Now living in Asia, Dean is not a part of the newly reconvened version of Jerusalem who recorded 2009's "Escalator" album.
After the Gillan/Dean project bit the dust, Pauline Gillan subsequently created PAULINE GILLAN'S NORTHERN DANCER, with ex-AVENUE guitarist Dave Bell, ex AXIS guitarist Dave Little, ex-GLACIER bassist Chris Wing and former AVENUE drummer Keeth Naylor.
The band debuted with the "One More Time" EP on the Stoke based indie label Bullet Record before the years end.
This group eventually became the PAULINE GILLAN BAND, signing to the Powerstation label for the release of a full blown album, "Hearts Of Fire", in 1985.
After long months spent touring the record in the UK & Europe where they built up a reputation as a fine live act, the band finally took time off to write the follow up album.
The new material was much darker than the debut and far harder hitting.
The record company, who had been pushing for a softer pop-rock sound, (and less clothing for Pauline), were anything but pleased.
Following a set of even heavier, far darker demos recorded at Fairview Studios with producer John Spence, Powerstation finally dropped the band.
By 1990 Pauline Gillan decided that she'd had enough and exited the group.
The remaining band members persevered as a unit, working with MEAT LOAF vocalist Lorraine Crosby as their new vocalist.
Crosby then departed to join her boyfriend's band EMERSON and was replaced by Jackie Fox.
This line-up recorded an album, but were forced to scrap it because Fox was unwilling to commit to long term touring, and was thus shown the door.
The vocal tracks were then re-recorded by new member Gail Hunter, but the LP still didn't see release as the group eventually fell apart.
Dave Little returned to his native North East but did not pursue music again for many years.
He finally returned to the scene recently with LIES OF SMILES, an excellent new project also featuring his former Pauline Gillan Band band-mate, Keeth Naylor on drums.

GILLAN/DEAN - Rocks On! (1984) UK

CIRITH UNGOL began with Greg Lindstrom, Robert Garven, Jerry Fogle and Pat Galligan, (who later played guitar for ANGRY SAMOANS), playing in their first band TITANIC whilst still in high school.With a desire to play heavier music, the band parted with Galligan and relaunched themselves in 1972 with Neal Beattie on vocals, as Cirith Ungol.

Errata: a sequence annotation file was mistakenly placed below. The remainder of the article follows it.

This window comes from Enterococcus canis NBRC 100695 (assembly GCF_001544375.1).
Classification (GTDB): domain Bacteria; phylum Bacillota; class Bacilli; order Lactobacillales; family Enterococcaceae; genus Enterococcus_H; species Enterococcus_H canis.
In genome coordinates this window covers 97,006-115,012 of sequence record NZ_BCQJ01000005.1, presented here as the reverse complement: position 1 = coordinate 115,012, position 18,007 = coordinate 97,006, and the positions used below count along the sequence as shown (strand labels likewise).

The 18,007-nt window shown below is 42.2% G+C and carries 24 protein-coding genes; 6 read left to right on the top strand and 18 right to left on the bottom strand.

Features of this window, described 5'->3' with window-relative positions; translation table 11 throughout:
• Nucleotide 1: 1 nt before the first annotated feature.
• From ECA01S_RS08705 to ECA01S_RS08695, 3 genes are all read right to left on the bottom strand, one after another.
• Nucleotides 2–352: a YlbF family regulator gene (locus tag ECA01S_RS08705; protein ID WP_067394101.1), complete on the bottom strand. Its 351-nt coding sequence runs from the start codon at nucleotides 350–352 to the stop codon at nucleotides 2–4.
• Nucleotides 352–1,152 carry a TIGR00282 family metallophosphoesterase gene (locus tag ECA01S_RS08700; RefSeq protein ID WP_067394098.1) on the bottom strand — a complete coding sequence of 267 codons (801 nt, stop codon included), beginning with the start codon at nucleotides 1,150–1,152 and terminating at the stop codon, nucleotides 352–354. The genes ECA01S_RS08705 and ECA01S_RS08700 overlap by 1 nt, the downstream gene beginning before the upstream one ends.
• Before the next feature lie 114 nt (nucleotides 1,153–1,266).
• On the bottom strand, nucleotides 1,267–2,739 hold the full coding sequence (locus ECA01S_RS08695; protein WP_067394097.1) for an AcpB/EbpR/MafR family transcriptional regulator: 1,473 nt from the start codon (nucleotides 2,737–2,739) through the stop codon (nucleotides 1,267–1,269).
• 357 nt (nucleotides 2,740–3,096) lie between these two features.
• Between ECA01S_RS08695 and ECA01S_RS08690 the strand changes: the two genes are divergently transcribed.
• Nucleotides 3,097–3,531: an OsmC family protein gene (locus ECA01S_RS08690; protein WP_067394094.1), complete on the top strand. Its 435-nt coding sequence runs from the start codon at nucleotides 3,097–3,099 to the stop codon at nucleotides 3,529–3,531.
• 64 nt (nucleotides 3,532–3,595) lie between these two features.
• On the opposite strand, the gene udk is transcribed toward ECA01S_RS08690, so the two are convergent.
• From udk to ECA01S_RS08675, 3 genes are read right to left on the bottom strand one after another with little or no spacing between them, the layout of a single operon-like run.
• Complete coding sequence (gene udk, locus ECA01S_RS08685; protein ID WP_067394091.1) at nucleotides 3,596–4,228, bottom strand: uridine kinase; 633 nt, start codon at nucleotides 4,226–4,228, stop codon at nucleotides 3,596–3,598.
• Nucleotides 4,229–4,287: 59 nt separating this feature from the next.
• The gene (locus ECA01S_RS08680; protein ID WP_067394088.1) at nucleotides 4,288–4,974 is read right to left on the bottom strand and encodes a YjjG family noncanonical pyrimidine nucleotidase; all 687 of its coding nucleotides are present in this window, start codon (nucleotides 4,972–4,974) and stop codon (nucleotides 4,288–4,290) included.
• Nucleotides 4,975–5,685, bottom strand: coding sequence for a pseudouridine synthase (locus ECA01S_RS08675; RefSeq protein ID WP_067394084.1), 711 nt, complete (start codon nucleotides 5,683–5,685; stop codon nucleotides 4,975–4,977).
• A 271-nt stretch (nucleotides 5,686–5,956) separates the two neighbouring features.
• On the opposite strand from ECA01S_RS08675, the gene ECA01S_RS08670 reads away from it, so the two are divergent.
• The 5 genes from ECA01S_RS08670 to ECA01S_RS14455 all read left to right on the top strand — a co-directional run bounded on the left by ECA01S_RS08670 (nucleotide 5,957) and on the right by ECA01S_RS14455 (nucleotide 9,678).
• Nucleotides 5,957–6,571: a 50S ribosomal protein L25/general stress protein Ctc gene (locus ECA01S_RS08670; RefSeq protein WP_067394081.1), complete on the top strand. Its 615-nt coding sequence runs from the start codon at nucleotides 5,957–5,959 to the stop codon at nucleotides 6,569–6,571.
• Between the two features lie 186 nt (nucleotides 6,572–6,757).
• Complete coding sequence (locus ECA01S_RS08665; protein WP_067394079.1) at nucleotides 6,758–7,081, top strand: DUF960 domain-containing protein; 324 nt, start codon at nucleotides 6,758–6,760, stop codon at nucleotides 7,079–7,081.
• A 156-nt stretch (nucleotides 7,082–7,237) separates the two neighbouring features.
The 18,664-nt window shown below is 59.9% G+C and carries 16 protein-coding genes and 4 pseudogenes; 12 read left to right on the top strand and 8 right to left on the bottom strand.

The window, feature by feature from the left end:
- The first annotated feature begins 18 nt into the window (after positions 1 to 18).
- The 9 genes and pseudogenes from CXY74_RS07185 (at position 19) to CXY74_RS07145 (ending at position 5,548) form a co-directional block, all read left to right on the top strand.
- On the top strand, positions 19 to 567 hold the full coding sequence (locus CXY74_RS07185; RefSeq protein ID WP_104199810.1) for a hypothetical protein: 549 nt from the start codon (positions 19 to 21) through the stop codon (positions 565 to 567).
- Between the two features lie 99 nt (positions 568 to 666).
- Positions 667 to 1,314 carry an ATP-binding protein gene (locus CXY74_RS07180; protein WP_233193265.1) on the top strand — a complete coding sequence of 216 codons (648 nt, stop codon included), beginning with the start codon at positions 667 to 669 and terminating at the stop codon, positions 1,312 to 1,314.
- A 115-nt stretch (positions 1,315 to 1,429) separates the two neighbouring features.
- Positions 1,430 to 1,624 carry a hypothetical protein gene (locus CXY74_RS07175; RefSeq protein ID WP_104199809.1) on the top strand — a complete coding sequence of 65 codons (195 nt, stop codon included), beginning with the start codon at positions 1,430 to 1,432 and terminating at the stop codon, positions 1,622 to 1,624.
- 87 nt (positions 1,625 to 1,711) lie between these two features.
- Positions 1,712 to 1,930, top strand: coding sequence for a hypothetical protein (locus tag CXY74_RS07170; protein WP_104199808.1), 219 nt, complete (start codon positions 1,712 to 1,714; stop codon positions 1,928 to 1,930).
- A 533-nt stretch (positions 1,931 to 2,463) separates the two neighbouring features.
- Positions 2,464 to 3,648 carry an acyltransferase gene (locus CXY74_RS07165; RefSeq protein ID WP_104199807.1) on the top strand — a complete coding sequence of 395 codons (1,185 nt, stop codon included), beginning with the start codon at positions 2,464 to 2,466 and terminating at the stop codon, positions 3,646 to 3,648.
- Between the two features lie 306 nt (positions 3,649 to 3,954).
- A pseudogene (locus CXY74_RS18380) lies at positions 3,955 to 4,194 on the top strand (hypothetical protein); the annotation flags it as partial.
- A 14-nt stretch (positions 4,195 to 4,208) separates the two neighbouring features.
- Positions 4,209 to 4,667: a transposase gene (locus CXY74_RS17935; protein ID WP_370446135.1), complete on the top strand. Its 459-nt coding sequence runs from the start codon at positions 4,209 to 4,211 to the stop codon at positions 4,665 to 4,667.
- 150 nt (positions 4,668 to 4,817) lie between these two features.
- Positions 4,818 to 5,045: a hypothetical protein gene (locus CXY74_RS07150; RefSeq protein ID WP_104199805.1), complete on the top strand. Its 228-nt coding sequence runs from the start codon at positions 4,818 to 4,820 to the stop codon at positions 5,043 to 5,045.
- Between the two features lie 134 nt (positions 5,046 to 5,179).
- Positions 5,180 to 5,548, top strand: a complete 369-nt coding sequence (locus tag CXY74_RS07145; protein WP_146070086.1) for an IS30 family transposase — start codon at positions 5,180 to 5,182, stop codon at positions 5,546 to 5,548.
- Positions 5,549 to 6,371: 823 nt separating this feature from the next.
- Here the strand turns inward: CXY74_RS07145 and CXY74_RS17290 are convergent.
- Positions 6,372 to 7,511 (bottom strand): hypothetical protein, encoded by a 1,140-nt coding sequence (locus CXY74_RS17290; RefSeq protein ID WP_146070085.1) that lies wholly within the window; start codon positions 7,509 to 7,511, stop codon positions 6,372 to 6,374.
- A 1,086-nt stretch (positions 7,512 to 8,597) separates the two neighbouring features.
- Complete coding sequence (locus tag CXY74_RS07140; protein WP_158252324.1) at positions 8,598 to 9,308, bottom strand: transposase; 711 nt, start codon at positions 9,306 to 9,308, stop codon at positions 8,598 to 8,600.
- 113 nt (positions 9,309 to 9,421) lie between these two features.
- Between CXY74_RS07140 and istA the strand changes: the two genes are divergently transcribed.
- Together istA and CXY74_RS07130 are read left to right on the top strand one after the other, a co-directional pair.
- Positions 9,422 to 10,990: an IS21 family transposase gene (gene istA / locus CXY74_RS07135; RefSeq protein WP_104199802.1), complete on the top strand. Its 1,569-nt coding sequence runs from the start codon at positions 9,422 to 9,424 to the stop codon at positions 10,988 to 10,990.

The name came from a place in J.R.R. Tolkein's fantasy novel "Lord Of The Rings", a book the band would return to for lyrical inspiration.
Robert Garven recalls, "In retrospect I wish we had picked something easier to remember because a lot of our trouble has been over our name.
People couldn't pronounce it or remember it, we've been called "Sarah's Uncle" and "Serious Uncool".
It was not until 1980 that they released their first album "Frost And Fire", the band by now featuring the distinctive Tim Baker on vocals.
Musically, their first album was a cross between 1970's Hard Rock and Heavy Metal, with songs written by bassist Greg Lindstrom and drummer Robert Garven.
From 2nd album "King Of The Dead", they played a more Progressive style of Doom infused Heavy Metal with songs primarily written by vocalist Tim Baker.
Album number three, "One Foot In Hell" was issued in 1986, and saw the band play shows in support of the record with bands as diverse as ARMORED SAINT and RATT.
Following their fourth album, the patchy "Paradise Lost", Cirith Ungol split up, due in part to frustrations with their new label Enigma Records and members personal and inter-personal problems.
Founding guitarist Jerry Fogle sadly died from liver failure on August 20, 1998.
Despite their obscurity for most of their time together as a band, Cirith Ungol's reputation has grown immensely in the time since.
The now enjoy a greater degree of respect and influence than they ever did whilst they were active, thanks in part to the internet.
In 2001 a new Cirith Ungol album, the 2-CD "Servants Of Chaos", was released.
The album which contained old previously unreleased demos and songs, was issued by Metal Blade Records.
The album was supported by both Lindstrom and Garven, but not by Tim Baker.
In 2005 a tribute album, "One Foot In Fire" was released by Solemnity Music featuring a host of international bands performing Cirith Ungol cover versions.
Some of the songs were originally recorded for other projects, sometimes years earlier, whilst others were created specifically for the album.
The booklet for the CD contained linernotes written by Cirith Ungol co-founder Robert Garven.
Garven was very impressed by the finished tribute album, saying, "I was blown away by the covers that just came out on the Cirith Ungol tribute album.
I think some of their versions of our songs are better than our originals!"
Greg Lindstrom now plays with a new band called FALCON, who have released two albums to date.
Baker and Garven no longer play music.